The Towpath in October 2018 (page 10,11) contained an article researched from The New Bremen Sun on the effects of the Influenza Pandemic in New Bremen. Little did we know then all the comparisons we have to the present-day pandemic.
The First World War ended on November 11, 1918 but the influenza pandemic did not. In New Bremen there was a fresh
outbreak of the flu reported in the SUN December 6th issue. Dr. Stappe, Health Officer, put restrictions to control the disease
back in place. Schools and churches were ordered closed until further notice.
All businesses were closed at 6 o’clock each evening. Children also had a 6 o’clock curfew. New Bremen Village
Council advised Dr. Stappe to meet with Dr. Ekermeyer and Dr. Fledderjohann to devise ways and means to combat the
Dr. Stappe furnished the SUN office with rules and regulations for dealing with flu. It was believed that the methods were effective, both as preventives and as germ destroyers. (New Bremen Sun 12-6-1918)
1918 Family photo from Dublin Heritage Park and Museum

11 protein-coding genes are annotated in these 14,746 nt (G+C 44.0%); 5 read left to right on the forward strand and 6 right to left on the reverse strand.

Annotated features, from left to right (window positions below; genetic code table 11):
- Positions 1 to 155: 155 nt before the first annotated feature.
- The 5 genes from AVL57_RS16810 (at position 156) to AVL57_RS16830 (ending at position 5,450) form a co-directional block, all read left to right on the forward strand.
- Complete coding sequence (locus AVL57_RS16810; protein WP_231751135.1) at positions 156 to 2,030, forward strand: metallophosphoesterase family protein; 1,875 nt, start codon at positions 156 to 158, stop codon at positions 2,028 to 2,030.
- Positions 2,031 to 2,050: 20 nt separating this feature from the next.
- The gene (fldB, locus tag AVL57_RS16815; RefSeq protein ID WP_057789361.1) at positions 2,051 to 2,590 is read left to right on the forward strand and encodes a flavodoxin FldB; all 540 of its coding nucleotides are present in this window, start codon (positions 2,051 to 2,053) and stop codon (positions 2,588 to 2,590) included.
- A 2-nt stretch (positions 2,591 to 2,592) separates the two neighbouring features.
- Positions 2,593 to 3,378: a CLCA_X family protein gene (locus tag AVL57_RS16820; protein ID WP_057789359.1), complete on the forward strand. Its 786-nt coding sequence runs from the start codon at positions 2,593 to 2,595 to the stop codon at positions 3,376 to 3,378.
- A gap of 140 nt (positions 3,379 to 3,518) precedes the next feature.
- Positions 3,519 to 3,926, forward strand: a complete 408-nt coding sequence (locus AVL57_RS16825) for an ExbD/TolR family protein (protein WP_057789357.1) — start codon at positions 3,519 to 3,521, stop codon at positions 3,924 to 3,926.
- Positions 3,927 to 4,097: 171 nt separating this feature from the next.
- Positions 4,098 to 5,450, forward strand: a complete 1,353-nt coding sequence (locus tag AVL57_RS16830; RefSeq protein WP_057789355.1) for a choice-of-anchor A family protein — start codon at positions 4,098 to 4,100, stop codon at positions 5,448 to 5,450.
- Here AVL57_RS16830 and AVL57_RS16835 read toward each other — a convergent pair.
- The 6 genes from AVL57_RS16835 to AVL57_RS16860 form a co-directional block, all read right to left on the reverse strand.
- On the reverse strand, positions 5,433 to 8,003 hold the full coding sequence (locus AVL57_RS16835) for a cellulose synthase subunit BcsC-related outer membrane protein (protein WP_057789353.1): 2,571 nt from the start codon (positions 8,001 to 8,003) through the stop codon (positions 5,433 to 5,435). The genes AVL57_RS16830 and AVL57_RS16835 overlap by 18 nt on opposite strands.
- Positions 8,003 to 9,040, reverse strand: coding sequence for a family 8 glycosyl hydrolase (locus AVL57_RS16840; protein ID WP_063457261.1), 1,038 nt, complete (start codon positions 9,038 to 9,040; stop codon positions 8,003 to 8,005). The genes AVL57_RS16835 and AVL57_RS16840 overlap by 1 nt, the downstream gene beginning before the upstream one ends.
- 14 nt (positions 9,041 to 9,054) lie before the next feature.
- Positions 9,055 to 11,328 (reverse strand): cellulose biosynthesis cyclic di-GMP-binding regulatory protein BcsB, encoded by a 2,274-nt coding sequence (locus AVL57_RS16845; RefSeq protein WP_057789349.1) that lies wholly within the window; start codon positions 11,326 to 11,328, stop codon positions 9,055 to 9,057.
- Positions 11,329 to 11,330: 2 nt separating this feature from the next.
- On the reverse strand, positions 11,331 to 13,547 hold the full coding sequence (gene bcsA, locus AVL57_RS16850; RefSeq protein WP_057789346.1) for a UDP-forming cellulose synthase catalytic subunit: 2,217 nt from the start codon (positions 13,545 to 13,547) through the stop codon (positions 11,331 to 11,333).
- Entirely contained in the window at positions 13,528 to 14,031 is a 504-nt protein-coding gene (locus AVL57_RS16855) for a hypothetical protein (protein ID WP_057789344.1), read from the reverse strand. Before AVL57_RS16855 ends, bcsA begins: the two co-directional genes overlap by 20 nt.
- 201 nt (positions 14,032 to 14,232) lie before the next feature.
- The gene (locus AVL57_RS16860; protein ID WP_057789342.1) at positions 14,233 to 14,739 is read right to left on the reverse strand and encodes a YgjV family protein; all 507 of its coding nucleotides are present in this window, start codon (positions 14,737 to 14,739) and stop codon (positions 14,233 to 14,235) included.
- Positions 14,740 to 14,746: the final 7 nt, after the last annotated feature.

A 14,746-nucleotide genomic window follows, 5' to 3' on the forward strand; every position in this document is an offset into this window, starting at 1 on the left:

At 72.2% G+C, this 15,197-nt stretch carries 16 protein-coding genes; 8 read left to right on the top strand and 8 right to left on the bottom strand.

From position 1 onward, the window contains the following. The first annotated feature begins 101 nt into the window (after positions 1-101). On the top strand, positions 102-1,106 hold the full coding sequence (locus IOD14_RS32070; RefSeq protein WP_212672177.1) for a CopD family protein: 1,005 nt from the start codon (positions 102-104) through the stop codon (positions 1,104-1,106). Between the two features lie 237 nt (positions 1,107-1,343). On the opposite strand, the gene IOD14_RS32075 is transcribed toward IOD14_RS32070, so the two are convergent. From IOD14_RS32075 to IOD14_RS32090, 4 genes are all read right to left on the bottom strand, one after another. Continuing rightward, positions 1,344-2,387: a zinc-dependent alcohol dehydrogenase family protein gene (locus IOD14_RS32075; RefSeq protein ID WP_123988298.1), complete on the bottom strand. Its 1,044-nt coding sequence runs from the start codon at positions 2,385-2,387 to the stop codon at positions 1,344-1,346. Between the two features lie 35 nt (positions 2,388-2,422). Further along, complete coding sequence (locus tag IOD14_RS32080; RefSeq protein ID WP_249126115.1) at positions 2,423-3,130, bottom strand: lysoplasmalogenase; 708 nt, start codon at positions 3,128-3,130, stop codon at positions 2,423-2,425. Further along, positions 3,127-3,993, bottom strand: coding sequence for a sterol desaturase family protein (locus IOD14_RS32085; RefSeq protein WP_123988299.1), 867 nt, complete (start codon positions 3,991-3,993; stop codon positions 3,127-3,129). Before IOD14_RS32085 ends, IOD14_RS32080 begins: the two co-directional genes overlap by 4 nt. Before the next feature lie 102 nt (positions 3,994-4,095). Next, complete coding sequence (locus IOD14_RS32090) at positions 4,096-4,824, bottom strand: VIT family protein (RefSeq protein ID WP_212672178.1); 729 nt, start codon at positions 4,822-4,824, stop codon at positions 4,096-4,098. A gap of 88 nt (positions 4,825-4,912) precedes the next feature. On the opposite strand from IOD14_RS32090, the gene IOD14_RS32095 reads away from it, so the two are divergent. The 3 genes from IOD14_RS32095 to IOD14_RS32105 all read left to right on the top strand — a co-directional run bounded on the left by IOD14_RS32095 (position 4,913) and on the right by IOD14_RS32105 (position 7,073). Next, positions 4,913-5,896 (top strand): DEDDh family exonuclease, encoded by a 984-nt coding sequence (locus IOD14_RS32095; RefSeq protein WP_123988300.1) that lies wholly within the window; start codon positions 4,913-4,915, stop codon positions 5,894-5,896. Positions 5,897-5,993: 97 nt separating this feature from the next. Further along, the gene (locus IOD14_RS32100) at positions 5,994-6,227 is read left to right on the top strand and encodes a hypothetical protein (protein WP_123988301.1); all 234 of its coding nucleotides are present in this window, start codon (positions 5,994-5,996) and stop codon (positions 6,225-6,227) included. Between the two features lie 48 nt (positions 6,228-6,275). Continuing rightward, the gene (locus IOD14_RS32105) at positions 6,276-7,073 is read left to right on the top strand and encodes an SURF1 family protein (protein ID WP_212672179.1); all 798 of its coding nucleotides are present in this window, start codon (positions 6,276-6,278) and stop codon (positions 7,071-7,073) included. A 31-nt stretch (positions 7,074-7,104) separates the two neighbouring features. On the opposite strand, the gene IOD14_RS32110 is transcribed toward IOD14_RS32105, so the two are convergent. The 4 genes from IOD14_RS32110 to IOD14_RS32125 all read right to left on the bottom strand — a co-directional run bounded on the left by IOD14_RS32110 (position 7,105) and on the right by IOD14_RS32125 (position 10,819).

Each week the SUN carried a report titled the Flu Situation. In the December 13th issue, Dr. Stappe reported 53 cases of flu in town and 10 cases in the township. The closing regulations remained in force. On December 27th the Flu Situation was reported as greatly modified and most restrictions were lifted. However, the public was admonished to practice every precaution to avoid another outbreak of the scourge.
By the first week of 1919 the Flu Situation reported conditions have improved and authorities have seen fit to lift the ban completely. New Bremen was able to slow the outbreak of influenza and return to normal.
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